Professor Fred Piper

The BCS/IEE Turing lecture in 2004 was presented by Professor Fred Piper on Cyber-security.

Photo of Professor Fred Piper People worry about cyber-security. Perceived weaknesses are cited as threatening society and inhibiting ecommerce.

Yet every advance intended to protect the 'good guys' from the 'bad guys' can work in reverse. This broad interest lecture examined the social and political implications of 'misuse' and considered some technical solutions.

Information technology dramatically affects the way business is conducted, the way we communicate and keep records, and how law enforcement and national security are handled.

Our almost total reliance on IT means we are beginning to experience the serious impact of massive disruptions, such as losing the ability to communicate or do business. We need security technologies to keep society working, as well as to protect against loss of privacy, alteration of critical information and unauthorised access to confidential information.

This lecture looked at some of the technical security mechanisms used for protecting our infrastructure by providing confidentiality for information; entity authentication over distributed computer networks and the detection of alteration to information.

It discussed some of the social and political problems that can result from their use and from the fact that the same technology can be used by law enforcers (to catch criminals) and law breakers (to avoid being caught), as well as by businesses (to protect their assets) and by individuals (to protect privacy and preserve confidential data).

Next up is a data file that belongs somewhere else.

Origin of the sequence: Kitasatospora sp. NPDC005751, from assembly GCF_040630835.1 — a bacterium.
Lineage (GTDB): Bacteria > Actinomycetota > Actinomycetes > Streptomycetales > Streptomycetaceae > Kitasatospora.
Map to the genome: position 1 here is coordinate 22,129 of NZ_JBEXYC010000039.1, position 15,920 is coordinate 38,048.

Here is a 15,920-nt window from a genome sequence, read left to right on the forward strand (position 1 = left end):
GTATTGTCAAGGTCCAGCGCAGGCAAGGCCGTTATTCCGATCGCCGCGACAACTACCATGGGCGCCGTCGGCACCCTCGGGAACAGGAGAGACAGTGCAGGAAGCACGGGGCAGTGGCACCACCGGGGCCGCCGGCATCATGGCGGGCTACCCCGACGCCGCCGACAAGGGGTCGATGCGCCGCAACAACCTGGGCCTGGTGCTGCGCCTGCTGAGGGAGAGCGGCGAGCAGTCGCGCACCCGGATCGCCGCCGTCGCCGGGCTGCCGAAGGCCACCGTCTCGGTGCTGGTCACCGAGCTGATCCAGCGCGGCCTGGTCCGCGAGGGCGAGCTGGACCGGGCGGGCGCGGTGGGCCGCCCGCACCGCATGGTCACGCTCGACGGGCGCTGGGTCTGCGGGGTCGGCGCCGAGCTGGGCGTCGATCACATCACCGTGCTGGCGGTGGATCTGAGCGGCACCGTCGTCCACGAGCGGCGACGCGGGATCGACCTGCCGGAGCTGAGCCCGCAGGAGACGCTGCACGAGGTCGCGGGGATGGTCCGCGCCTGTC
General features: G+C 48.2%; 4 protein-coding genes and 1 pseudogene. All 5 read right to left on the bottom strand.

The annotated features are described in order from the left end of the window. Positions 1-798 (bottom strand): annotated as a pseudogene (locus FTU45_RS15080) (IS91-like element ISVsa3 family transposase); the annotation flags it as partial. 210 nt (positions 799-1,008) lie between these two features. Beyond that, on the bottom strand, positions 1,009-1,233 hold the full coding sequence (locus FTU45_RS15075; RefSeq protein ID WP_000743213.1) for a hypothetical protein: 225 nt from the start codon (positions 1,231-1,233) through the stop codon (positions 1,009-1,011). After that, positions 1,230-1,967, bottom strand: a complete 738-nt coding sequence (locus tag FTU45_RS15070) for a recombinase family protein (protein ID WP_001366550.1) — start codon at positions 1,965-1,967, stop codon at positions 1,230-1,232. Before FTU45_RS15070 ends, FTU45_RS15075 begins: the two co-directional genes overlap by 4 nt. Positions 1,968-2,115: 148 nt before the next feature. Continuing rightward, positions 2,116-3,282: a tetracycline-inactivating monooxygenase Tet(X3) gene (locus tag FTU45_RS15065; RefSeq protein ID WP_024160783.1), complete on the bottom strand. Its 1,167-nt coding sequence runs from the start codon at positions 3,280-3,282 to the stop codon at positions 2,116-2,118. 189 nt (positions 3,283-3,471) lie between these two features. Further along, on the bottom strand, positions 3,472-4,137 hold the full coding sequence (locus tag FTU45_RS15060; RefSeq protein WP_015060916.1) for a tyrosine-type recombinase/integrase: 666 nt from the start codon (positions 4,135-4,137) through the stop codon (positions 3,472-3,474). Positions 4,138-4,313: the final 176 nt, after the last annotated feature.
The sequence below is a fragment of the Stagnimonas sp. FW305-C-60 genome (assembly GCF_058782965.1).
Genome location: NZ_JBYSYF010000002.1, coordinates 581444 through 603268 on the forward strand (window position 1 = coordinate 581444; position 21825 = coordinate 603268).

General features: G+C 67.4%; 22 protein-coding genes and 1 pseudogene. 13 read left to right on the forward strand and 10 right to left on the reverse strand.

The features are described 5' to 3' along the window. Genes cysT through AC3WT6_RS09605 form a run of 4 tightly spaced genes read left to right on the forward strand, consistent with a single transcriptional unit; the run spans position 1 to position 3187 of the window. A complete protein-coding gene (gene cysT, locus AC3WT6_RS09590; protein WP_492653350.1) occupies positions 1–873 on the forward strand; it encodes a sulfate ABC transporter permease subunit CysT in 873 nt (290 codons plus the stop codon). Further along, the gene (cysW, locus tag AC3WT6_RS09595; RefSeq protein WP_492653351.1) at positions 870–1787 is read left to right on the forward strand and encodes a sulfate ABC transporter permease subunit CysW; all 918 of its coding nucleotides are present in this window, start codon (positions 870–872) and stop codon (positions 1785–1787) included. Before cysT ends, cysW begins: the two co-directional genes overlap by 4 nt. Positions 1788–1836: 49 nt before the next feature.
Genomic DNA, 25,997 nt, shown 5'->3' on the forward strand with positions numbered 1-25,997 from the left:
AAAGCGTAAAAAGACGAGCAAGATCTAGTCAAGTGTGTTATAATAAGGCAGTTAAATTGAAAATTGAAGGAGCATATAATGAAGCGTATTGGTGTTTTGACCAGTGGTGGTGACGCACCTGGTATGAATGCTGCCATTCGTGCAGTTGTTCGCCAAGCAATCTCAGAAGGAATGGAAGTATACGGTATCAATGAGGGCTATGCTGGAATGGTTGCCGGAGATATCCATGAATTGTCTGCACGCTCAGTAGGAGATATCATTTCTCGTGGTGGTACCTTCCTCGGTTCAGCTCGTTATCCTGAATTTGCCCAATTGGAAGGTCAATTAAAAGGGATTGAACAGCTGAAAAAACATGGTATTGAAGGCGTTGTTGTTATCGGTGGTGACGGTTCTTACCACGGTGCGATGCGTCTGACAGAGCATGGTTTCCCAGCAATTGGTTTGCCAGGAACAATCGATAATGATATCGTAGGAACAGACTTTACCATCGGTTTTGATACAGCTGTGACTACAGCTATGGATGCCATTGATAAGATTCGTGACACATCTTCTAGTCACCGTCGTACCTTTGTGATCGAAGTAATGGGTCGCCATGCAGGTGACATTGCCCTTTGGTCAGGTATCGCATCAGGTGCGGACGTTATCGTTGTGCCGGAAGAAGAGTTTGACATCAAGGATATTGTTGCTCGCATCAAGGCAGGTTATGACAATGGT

Further, every advance intended to protect the 'good guys' from the 'bad guys' can work in reverse. Clearly, there is a need to find a balance in trying to meet the rights and expectations of the various sectors of society.

The resilience of our national infrastructure depends on these security technologies. However, these technologies themselves require a second infrastructure which establishes trust and facilitates their secure implementation.

Any defect in this second infrastructure could have profound consequences, as evidenced when trust is abused in political or accounting processes. This leads to a discussion of the Human Rights convention and relevant recent legislation.

Cryptography, a subject to which Turing was no stranger, is essential to many security solutions and there was reference to the work that he and his colleagues undertook at Bletchley Park.